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Indonesia Is Building A Massive New Air Force

June 14, 2018

Stock image of Su-35S flown by Russian Air Force. Via Wikimedia Commons.

As part of its Minimum Essential Force (MEF) doctrine Indonesia’s defense ministry are now carrying out a broad modernization for the TNI’s air arm. The goal is to close the material and numerical gap that has hampered the Indonesian air force or Angkatan Udara (AU) for decades.

The new benchmarks are far from modest. A report from Antara News on June 8 revealed the air force expects to complete its modernization by 2024, with more than 200 new fixed wing aircraft in service by then. This is a sure sign Indonesia’s military is preparing to lead the ASEAN within the next decade.

The AU can already look forward to its brand new Su-35’s that will arrive before the decade’s end. An initial batch of 11 were ordered in 2017 with another five to be added in the near future. The total of 16 Su-35’s represents a single squadron. This month Antara News cited Air Force Chief of Staff Marshal Yuyu Sutisna who explained the scope and scale of future acquisitions. According to Sutisna eight squadrons of fighter jets will be ready by 2024. Each squadron is comprised of 16 aircraft, totaling 128 airframes.

Another six squadrons are to be raised for transport aircraft. Sutisna revealed these are medium and heavy models imported from the world’s largest aerospace firms, although he didn’t specify which is preferred by the AU there are just three serious contenders in the heavy transport niche. Indonesia can choose either the proven Ilyushin 76, the new Airbus A400M, or the US’ trusted C-17 Globemaster.

There’s no indication yet about the kind of multirole fighters the AU settles for in the long-term. Its current inventory is divided between a handful of Su-27’s and 30 F-16C/D’s that are slated for upgrades. The AU also deploys converted Hawk trainers and Brazilian Super Tucano for ground attack roles. Going by its recent choice of Su-35’s, Russian Sukhois may form the AU’s backbone in decades to come. Unless, of course, competing airframes from Western Europe or the US win over the defense ministry. A mixed fleet is a likelihood–the TNI fly both Mi-35 gunships and newly arrived AH-64E Apache Guardians for close air support.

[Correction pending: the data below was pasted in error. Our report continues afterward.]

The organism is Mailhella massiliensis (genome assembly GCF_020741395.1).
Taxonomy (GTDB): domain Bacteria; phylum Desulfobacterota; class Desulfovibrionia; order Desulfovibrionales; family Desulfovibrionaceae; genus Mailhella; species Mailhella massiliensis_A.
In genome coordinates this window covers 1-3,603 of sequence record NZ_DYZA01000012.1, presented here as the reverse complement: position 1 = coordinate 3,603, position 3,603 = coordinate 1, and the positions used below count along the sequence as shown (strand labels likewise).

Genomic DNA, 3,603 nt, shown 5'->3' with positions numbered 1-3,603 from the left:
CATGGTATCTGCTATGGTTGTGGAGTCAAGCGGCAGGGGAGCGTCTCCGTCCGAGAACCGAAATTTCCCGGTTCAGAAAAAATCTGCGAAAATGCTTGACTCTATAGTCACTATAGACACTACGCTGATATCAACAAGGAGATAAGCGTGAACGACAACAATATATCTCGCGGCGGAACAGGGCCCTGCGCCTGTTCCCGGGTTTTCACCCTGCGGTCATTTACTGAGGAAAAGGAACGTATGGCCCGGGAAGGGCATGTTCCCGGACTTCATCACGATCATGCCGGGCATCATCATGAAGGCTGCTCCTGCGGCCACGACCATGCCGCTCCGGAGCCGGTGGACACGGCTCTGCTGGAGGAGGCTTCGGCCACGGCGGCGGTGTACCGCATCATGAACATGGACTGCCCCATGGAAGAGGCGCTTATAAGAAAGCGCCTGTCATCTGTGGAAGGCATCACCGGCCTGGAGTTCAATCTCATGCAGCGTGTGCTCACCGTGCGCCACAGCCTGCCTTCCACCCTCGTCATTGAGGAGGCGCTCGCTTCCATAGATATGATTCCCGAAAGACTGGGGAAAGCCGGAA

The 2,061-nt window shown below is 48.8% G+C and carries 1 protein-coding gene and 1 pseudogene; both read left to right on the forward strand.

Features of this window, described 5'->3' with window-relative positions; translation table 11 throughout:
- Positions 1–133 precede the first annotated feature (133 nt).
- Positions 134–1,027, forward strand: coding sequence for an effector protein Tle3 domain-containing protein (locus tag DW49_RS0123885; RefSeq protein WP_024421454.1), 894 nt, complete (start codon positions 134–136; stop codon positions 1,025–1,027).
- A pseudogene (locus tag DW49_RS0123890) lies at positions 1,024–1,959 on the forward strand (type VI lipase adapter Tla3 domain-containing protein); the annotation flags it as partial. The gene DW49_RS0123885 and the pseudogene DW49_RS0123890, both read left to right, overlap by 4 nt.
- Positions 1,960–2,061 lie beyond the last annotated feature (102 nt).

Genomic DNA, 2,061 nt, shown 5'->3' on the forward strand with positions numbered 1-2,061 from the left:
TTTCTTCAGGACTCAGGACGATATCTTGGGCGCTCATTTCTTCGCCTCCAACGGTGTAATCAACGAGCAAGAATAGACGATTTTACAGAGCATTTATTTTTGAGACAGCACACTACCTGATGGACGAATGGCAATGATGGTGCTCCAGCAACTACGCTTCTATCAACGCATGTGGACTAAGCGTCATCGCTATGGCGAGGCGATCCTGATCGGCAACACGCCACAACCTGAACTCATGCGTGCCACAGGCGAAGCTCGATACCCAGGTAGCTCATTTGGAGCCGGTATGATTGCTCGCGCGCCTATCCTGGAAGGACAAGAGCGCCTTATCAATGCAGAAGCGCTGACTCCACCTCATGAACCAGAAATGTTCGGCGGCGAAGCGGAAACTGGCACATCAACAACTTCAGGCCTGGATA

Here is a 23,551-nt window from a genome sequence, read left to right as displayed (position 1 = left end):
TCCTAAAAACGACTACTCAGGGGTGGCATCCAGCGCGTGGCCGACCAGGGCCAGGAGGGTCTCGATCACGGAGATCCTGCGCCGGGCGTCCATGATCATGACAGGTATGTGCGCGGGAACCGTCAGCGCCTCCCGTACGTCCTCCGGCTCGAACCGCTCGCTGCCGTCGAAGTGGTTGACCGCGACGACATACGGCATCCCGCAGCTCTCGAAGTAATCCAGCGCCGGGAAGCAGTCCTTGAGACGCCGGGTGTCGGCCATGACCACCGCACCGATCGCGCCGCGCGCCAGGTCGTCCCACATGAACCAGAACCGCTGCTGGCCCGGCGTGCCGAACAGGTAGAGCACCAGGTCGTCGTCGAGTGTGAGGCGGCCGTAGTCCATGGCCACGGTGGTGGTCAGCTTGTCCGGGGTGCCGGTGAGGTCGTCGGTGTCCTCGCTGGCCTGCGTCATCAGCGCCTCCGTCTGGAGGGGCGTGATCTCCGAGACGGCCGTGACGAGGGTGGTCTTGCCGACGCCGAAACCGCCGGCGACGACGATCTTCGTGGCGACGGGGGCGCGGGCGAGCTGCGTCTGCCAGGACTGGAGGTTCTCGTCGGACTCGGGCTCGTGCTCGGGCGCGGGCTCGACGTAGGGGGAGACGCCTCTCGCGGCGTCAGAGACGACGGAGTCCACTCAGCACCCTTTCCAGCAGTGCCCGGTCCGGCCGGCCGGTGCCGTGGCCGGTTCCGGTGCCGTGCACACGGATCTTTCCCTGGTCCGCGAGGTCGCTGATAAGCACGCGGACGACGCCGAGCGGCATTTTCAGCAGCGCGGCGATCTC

To prepare for the future, Indonesia is participating in the KF-X program of South Korea’s aerospace sector by helping fund its R&D. Jakarta and Seoul have enjoyed years of warm relations and this has carried over to military exports. The AU is the second largest operator of the FA-50 trainer after the ROK Air Force and this relationship may deepen in the 2020s. But progress on the KF-X program, whose goal is producing a fourth-generation stealth fighter, is so slow and with the arrival of F-35A’s in South Korea the entire effort may lead nowhere.

Given its geographical size and the myriad threats across its periphery, the TNI have a difficult mandate to secure a country that’s not only populous (estimated at 260,580,739 in 2017) but could soon emerge as a world power with strategic prerogatives at a time when regional conflicts are always simmering. Whatever shape the AU finds itself in by the end of its modernization process, its job won’t get any easier.

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